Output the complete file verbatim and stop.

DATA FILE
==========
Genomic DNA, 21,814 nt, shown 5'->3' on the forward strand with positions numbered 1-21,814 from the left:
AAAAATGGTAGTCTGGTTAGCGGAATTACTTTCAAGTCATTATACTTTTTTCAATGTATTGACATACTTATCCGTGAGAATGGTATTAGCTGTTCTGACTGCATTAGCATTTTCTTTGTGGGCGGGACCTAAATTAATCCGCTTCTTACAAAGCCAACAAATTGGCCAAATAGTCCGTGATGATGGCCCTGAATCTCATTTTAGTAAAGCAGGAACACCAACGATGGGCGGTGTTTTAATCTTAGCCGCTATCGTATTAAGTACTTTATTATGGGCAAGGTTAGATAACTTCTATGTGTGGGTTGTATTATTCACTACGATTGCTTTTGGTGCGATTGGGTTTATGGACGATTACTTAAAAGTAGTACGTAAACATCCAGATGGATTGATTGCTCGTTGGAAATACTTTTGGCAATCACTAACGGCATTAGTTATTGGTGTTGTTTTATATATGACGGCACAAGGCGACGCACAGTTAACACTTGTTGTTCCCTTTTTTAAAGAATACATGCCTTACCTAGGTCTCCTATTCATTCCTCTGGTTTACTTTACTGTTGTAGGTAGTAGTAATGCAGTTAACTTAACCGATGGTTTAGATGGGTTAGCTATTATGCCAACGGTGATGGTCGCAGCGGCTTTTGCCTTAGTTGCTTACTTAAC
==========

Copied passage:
Genomic DNA, 21,814 nt, shown 5'->3' on the forward strand with positions numbered 1-21,814 from the left:
AAAAATGGTAGTCTGGTTAGCGGAATTACTTTCAAGTCATTATACTTTTTTCAATGTATTGACATACTTATCCGTGAGAATGGTATTAGCTGTTCTGACTGCATTAGCATTTTCTTTGTGGGCGGGACCTAAATTAATCCGCTTCTTACAAAGCCAACAAATTGGCCAAATAGTCCGTGATGATGGCCCTGAATCTCATTTTAGTAAAGCAGGAACACCAACGATGGGCGGTGTTTTAATCTTAGCCGCTATCGTATTAAGTACTTTATTATGGGCAAGGTTAGATAACTTCTATGTGTGGGTTGTATTATTCACTACGATTGCTTTTGGTGCGATTGGGTTTATGGACGATTACTTAAAAGTAGTACGTAAACATCCAGATGGATTGATTGCTCGTTGGAAATACTTTTGGCAATCACTAACGGCATTAGTTATTGGTGTTGTTTTATATATGACGGCACAAGGCGACGCACAGTTAACACTTGTTGTTCCCTTTTTTAAAGAATACATGCCTTACCTAGGTCTCCTATTCATTCCTCTGGTTTACTTTACTGTTGTAGGTAGTAGTAATGCAGTTAACTTAACCGATGGTTTAGATGGGTTAGCTATTATGCCAACGGTGATGGTCGCAGCGGCTTTTGCCTTAGTTGCTTACTTAAC